Groundwater drawn from the region’s local bores by current users has been included in the Project’s hydrogeological studies. The nearest groundwater user is 4 km away from the GWKP with no impact expected from the Project.

A hydrogeological study was conducted as part of the Mining Proposal to understand groundwater in the area around the proposed development and the potential effect on current users. The local groundwater is limited and not suitable for use for human consumption. The nearest groundwater user is 4 km from the proposed mine. Modelling predicted potential impacts of the proposed shallow mining and indicates that the Great White Kaolin Project will not affect the ability for existing users to access groundwater.

No - the fracture-bound granite aquifer present beneath Great White Deposit is limited in quantity and too high in salinity to be used in the wet-processing operation. It may be able to be used in limited amounts for dust suppression.

Dust and air quality

Air quality in the region is generally very good, though the area does experience very dusty conditions on occasion. In recognition of the conditions in the region, the Great White Kaolin Project has been designed to minimise dust generation. The Environment Protection Authority (EPA) will set limits on acceptable levels of dust for the Project, to be enforced as Mining Lease Conditions. Operations must stay within permitted levels. To ensure that the dust generated from site does not exceed the limits set by the EPA, Andromeda will measure and record air quality data both into and out of the site, to be reported publicly on a quarterly basis.

Dust management will be undertaken in a number of ways:

  • Roads will be defined and constructed using aggregates and binding agents.
  • Speed limits will be applied on all mine roads.
  • Maintenance of internal and access roads with use of dust suppressants.
  • The staged mine development will allow areas where the kaolin is removed to be backfilled and revegetated to stabilise the area progressively over the Life of Mine.
  • Covered trucks will be used to transport product, prior to establishing the processing plant (Stage One – operations).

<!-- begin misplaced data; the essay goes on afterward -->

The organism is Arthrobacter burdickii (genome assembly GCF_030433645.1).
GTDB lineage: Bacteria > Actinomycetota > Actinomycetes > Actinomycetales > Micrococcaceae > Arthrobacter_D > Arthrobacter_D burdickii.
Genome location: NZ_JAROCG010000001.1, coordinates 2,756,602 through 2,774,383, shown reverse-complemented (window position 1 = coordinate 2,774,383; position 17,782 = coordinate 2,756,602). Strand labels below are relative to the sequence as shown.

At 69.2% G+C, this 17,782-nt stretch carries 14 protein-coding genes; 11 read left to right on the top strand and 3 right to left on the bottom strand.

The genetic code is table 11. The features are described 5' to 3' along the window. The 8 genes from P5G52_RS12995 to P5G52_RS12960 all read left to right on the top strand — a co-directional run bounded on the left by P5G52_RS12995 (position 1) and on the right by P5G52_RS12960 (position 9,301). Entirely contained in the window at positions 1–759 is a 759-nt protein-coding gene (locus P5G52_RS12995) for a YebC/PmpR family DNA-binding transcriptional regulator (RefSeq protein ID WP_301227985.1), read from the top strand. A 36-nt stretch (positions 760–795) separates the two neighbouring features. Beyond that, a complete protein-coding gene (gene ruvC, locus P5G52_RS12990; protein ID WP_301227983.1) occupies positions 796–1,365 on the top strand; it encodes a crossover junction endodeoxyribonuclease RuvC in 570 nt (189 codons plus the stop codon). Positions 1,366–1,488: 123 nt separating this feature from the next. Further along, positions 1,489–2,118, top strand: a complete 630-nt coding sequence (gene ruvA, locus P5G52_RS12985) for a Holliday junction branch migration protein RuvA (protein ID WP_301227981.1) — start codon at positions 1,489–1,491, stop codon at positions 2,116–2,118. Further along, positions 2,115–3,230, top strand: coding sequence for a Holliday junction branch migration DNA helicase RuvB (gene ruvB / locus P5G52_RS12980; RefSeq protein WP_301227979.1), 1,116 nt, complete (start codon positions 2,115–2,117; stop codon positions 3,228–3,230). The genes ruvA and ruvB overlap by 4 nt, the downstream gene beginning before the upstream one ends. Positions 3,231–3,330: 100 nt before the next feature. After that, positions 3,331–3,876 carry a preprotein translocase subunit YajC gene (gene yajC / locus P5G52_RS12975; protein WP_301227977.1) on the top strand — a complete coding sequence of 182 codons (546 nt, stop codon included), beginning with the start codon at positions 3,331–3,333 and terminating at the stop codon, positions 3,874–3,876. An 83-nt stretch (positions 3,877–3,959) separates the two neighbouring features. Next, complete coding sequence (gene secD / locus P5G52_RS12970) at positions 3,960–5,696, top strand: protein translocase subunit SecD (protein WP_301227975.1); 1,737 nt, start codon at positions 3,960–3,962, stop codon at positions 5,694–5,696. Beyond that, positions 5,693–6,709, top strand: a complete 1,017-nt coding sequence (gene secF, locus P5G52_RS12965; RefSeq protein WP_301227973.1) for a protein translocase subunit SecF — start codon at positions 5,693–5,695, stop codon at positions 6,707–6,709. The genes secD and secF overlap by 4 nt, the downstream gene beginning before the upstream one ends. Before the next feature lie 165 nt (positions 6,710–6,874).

• The processing plant (Stage Two - operations) will use a wet process, which processes the slurry, dries and seals the product in bags for export.
  • Landscaped earth bunds and boundary vegetation will surround the operating area to provide ground protection and windbreaks.
  • Our workforce employed in the mine area will be trained and focused on safe work practices which minimise dust. A water cart will be used to reduce the likelihood of dust in working areas.

Dust generation from site is unlikely to impact agricultural productivity; in fact, kaolin dust is used in many agricultural businesses to improve soils, control pests, limit sun damage and loss of moisture through transpiration.

Andromeda is currently collecting data using dust monitors and gauges around the Project area to understand baseline dust levels. The Great White Kaolin Project (GWKP) will be held to limits set by the EPA. Andromeda will actively manage dust generation and monitor dust in and out of the GWKP mine site.

Roads and traffic

Andromeda has committed to upgrading Poochera – Port Kenny Road and its intersection with Streaky Bay Road in conjunction with the District Council of Streaky Bay, and the Department of Infrastructure and Transport. The proposed upgrade of the Poochera – Port Kenny Road has been designed to improve the vertical and horizontal alignments and widen the road where necessary to ensure safety for all road users.

Upgraded designs for the intersection of Streaky Bay Road and Poochera – Port Kenny Road have been provided to the Department for Infrastructure and Transport for review and approval.

Haulage trucks will not be used on Poochera – Port Kenny Road during school bus times.

A traffic assessment has been undertaken for the Great White Kaolin Project by Tonkin Consulting. It determined that A-triple trucks are currently the most suitable for the Project. The A-triple combination is a common truck on the roads and is used to transport grain from regional silos to ports across Eyre Peninsula. Further assessments on suitability of vehicles, sizes and combinations determined that combinations up to quad road trains could be used.

The use of A-Triple trucks will provide a frequency of up to 24 truckloads of ore per day during Stage One, reducing to 10 truckloads of kaolinite product per day during Stage Two for transport to port.

Andromeda is working in collaboration with the District Council of Streaky Bay and the Department for Infrastructure and Transport to determine the appropriate traffic route depending on the port chosen.

Three port options are currently being considered:

  • Thevenard,
  • Lucky Bay, and
  • Whyalla.

For all port options, trucks will travel along Poochera – Port Kenny Road and Streaky Bay Road to the Eyre Highway.

Due to the increase in traffic, there will be an impact on local roads. Geotechnical drilling and engineering studies undertaken for Andromeda have concluded that sections of the existing road require upgrading. Andromeda has committed to redesigning the road to make it safer and suitable for the community and the Project’s requirements.

Andromeda has engaged Tonkin Consulting to redesign Poochera – Port Kenny Road and the intersection with Streaky Bay Road to meet the Austroads standards. Upgraded designs for the intersection have been provided to the Department for Infrastructure and Transport for review and approval. Andromeda is also working with the District Council of Streaky Bay on the required road upgrades.